New York Passed a Gun Control Law So They Could See What Was in It
Earlier this week, New York Governor Andrew Cuomo rushed to sign sweeping and extremely restrictive gun control legislation into law. Negotiations were made behind closed doors in the middle of the night, debate was rushed, public input was ignored and the votes were taken. The legislation that was passed only allows New York residents to carry seven bullets in a maximum ten round magazine at a time and requires gun registration. The problem? Cuomo didn't read the bill and failed to notice legislators forgot to exempt law enforcement.
A troubling oversight has been found within New York State's sweeping new gun laws.
The ban on having high-capacity magazines, as it's written, would also include law enforcement officers.
Magazines with more than seven rounds will be illegal under the new law when that part takes effect in March.
As the statute is currently written, it does not exempt law enforcement officers.
Nearly every law enforcement agency in the state carries hand guns that have a 15 round capacity.
A spokesman for the governor's office called Eyewitness News to say, "We are still working out some details of the law and the exemption will be included, currently no police officer is in violation."
The new law also makes it illegal for cops to carry guns in and around schools.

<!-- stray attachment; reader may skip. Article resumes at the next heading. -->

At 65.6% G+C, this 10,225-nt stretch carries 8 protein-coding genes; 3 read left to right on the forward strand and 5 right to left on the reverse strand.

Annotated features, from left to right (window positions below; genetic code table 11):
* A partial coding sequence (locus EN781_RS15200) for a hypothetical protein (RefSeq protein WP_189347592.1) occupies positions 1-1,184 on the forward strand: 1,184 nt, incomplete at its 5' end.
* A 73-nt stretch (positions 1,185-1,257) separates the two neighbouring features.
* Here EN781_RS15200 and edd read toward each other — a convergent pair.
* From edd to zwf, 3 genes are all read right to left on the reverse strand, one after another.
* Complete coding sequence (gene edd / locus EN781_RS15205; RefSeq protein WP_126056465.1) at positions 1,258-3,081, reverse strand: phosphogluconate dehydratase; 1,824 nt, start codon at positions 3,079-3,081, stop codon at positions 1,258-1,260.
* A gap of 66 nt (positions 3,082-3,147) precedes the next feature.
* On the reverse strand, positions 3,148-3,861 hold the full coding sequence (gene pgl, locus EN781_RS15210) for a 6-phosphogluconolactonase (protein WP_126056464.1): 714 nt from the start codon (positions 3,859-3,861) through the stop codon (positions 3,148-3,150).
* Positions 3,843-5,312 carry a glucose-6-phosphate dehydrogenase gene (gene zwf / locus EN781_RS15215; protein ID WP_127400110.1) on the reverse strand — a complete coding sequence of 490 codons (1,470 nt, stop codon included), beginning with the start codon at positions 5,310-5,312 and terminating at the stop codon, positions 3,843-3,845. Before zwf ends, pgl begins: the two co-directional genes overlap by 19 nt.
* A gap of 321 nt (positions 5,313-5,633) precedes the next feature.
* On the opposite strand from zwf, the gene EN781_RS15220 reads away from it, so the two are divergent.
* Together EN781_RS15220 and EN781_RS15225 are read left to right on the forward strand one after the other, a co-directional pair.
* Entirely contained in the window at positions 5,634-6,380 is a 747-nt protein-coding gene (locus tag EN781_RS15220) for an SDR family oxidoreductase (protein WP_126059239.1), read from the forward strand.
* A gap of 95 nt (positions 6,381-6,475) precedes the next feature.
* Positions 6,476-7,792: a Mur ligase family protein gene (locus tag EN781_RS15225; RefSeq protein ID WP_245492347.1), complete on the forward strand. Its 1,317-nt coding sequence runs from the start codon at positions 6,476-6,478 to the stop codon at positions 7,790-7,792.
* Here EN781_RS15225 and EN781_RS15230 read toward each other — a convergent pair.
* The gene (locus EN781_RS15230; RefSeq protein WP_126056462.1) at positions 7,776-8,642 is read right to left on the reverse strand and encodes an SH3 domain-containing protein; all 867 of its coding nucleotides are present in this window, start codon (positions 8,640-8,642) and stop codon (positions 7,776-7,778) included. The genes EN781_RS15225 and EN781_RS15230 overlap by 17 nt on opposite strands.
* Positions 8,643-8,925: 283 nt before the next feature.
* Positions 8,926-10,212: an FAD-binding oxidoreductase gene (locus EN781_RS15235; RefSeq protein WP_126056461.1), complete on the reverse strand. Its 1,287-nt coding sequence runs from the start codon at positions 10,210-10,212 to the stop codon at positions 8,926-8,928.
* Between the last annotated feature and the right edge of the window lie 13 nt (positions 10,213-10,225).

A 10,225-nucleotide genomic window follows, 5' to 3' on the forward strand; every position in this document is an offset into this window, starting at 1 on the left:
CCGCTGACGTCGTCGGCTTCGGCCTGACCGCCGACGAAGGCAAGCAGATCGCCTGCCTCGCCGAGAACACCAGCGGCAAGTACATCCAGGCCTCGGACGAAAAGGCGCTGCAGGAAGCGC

Considering just months ago New York City Police officers shot nine innocent bystanders while attempting to shoot and kill one man, maybe they shouldn't be allowed to have more than seven rounds in their handguns.
All nine people wounded during a dramatic confrontation between police and a gunman outside the Empire State Building were struck by bullets fired by the two officers, police said Saturday, citing ballistics evidence.
The veteran patrolmen who opened fire on the suit-wearing gunman, Jeffrey Johnson, had only an instant to react when he whirled and pointed a .45-caliber pistol as they approached him from behind on a busy sidewalk.
Officer Craig Matthews shot seven times. Officer Robert Sinishtaj fired nine times, police said. Neither had ever fired their weapons before on a patrol.
The volley of gunfire felled Johnson in just a few seconds and left nine other people bleeding on the sidewalk.
In the initial chaos Friday, it wasn't clear whether Johnson or the officers were responsible for the trail of wounded, but based on ballistic and other evidence, "it appears that all nine of the victims were struck either by fragments or by bullets fired by police," Police Commissioner Raymond Kelly told reporters on Saturday at a community event in Harlem.